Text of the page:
Zexmenia flower


I love gourds!
Monday, June 9th, 2008

This is the flower bed (mostly flowers!) that I’ve planted to be able to see from the kitchen window. It’s along the side fence so the objective is to have vines that will cover the fence and have flowers up where I can see them. My favorites are the gourds (the big leaves in the picture — it’s not a great picture but the best I can do). There are also quamoclits (like a small red morning glory but with fringed leaves), moonflowers (like a big white morning glory that blooms after dark), some cardinal creeper (Campsis radicans) that migrated in from the other side of the yard and probably won’t bloom, and there may be some Heavenly Blue morning glories. I had some there last year and only saw their backs — they want to face east apparently. I collected a lot of seeds but from the looks of things got few or no morning glories. But I love the gourds. They have bright yellow funnel-shaped flowers that open early in the morning and close by mid-morning, so if I snooze, I don’t see them. The flowers only open one day but I don’t know if that’s because they get pollinated or if they only open one day no matter what. I love the huge leaves and their strong smell. I love the way they know which way is up! They seem to grow slowly until they find something they can get a tendril on and then they really shoot up! The one at the far end was well over a foot above the top of the fence before I redirected its energies. The moonflowers, on the other hand, will climb the fence if they’re carefully trained onto it, but they don’t care about going up, they will dawdle all over the place. I love the way the gourd tendrils wrap around and around whatever they can latch onto — it’s serious overkill. It’s cool to get gourds (fruit) too although I don’t care as much about that. Last year I had the little warty ornamental kind. This year I’ve planted dipper gourds and birdhouse gourds. I don’t really need any dippers but it would be fun to get a birdhouse gourd, since the wrens are shunning the wren house (OK, the roof is coming loose but I have really tried to fix it).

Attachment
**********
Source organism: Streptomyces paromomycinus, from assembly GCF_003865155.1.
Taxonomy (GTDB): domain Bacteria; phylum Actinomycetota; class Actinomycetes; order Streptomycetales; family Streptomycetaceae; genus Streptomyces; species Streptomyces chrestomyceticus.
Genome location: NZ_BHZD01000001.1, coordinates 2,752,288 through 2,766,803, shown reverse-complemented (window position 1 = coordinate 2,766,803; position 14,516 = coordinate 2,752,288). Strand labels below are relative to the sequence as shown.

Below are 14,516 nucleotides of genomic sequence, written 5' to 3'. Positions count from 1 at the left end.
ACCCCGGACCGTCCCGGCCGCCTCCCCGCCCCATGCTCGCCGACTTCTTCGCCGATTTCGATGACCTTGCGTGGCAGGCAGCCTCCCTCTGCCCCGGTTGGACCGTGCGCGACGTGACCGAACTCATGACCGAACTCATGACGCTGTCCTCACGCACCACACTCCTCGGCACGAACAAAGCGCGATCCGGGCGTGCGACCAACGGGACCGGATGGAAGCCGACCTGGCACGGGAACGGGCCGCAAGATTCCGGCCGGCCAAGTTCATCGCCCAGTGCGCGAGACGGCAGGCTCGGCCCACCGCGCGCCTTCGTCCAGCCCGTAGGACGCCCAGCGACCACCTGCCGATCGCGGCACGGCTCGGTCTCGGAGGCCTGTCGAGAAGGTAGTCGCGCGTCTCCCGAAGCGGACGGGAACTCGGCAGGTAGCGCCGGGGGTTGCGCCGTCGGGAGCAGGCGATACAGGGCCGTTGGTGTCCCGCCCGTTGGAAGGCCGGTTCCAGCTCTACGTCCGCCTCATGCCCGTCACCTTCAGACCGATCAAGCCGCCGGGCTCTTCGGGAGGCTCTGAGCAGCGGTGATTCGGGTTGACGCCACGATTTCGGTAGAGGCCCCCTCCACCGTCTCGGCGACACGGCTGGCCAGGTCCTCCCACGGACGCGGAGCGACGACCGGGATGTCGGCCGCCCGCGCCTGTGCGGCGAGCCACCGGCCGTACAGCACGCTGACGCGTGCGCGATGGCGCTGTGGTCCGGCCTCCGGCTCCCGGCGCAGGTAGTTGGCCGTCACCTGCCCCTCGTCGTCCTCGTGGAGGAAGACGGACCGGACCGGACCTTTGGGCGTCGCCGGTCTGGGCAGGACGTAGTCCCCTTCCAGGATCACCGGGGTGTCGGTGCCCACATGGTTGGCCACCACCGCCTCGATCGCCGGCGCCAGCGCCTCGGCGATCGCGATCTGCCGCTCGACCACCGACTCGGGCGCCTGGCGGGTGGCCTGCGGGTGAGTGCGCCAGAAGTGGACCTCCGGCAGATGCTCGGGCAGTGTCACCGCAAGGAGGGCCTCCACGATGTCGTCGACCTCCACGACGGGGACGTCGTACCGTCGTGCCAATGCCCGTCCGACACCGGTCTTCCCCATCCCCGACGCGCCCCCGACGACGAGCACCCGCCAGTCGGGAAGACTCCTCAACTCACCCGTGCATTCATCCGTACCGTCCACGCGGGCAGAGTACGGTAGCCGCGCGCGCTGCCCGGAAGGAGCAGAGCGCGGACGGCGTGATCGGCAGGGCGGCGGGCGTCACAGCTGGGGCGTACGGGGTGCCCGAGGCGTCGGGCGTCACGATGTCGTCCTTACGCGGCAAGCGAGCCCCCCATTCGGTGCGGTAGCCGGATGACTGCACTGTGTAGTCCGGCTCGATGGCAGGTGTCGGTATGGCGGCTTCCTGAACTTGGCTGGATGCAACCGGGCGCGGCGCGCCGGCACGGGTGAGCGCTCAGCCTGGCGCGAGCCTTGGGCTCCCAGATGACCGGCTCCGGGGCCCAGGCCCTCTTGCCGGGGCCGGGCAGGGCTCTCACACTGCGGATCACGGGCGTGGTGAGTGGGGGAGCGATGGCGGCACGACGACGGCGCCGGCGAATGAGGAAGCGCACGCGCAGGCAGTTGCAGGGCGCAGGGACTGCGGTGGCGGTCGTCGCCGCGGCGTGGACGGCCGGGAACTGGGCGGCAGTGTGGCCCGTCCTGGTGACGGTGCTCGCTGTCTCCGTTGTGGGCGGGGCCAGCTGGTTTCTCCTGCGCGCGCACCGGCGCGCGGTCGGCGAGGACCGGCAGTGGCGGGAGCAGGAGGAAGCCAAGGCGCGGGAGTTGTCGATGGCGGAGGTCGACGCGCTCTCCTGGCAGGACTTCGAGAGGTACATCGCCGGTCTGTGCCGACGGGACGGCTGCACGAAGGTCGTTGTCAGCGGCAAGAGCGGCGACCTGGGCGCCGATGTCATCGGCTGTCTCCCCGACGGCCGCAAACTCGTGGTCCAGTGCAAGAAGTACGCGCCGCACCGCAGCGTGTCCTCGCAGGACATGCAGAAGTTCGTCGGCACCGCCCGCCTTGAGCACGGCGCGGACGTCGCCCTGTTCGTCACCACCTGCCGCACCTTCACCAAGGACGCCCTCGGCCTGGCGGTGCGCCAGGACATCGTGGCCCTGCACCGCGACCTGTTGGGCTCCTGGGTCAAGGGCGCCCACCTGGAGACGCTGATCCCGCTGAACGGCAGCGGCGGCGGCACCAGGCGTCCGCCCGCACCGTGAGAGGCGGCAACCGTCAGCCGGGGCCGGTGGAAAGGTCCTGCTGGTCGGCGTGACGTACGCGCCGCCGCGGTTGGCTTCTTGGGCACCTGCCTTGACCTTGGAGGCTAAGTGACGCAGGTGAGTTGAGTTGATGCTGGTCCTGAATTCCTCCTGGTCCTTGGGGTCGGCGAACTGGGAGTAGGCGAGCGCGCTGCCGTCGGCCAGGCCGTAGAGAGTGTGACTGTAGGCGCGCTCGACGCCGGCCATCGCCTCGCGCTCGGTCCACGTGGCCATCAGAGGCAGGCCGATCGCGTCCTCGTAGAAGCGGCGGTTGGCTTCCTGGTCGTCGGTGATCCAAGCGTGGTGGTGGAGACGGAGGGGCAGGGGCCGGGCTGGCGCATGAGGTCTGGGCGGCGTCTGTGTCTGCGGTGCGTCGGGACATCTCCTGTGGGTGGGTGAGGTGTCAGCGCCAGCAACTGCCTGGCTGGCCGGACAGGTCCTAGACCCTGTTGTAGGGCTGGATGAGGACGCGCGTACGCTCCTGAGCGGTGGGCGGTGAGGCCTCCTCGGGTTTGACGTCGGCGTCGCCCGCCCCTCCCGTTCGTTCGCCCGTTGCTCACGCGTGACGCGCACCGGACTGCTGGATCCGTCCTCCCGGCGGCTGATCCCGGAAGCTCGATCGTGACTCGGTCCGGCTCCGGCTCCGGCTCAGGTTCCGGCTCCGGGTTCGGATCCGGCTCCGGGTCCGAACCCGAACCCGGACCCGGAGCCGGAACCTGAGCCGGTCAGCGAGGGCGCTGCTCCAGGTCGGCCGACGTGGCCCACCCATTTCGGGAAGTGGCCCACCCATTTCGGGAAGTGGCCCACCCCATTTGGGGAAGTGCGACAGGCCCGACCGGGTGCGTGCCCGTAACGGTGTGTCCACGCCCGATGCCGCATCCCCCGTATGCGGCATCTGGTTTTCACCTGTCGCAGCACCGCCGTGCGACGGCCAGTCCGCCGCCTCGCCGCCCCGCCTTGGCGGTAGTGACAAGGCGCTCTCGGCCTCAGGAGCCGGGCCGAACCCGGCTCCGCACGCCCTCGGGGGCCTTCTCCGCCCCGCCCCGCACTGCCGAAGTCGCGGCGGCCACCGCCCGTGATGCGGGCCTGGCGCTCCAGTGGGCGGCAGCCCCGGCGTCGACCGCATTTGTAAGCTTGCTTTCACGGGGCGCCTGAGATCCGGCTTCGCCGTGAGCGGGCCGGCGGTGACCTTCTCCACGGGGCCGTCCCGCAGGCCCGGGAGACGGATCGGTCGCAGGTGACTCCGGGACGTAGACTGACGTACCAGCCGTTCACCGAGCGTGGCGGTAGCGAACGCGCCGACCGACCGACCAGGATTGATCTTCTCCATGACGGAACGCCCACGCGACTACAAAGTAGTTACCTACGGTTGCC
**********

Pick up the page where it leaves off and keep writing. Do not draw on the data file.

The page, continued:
At the left are some volunteer tomatoes that reseeded from plants I had there last year. Unfortunately I wasn’t paying attention when I bought them and they are cherry tomatoes. I didn’t get many tomatoes from them last year because they sprawled out in the grass, didn’t get enough sun, and basically rotted on the ground. But the volunteers are standing bolt upright. They’re helped by the quamoclits which have climbed them, then latched onto the fence and continued on up, so the tomatoes can’t fall over no matter how much they want to.

All these things really should be in bloom now but they’re just getting started because I planted them late. I’m trying to lose my ingrained northern mentality that late May is planting time and I did get this stuff going in March but it still could have been earlier.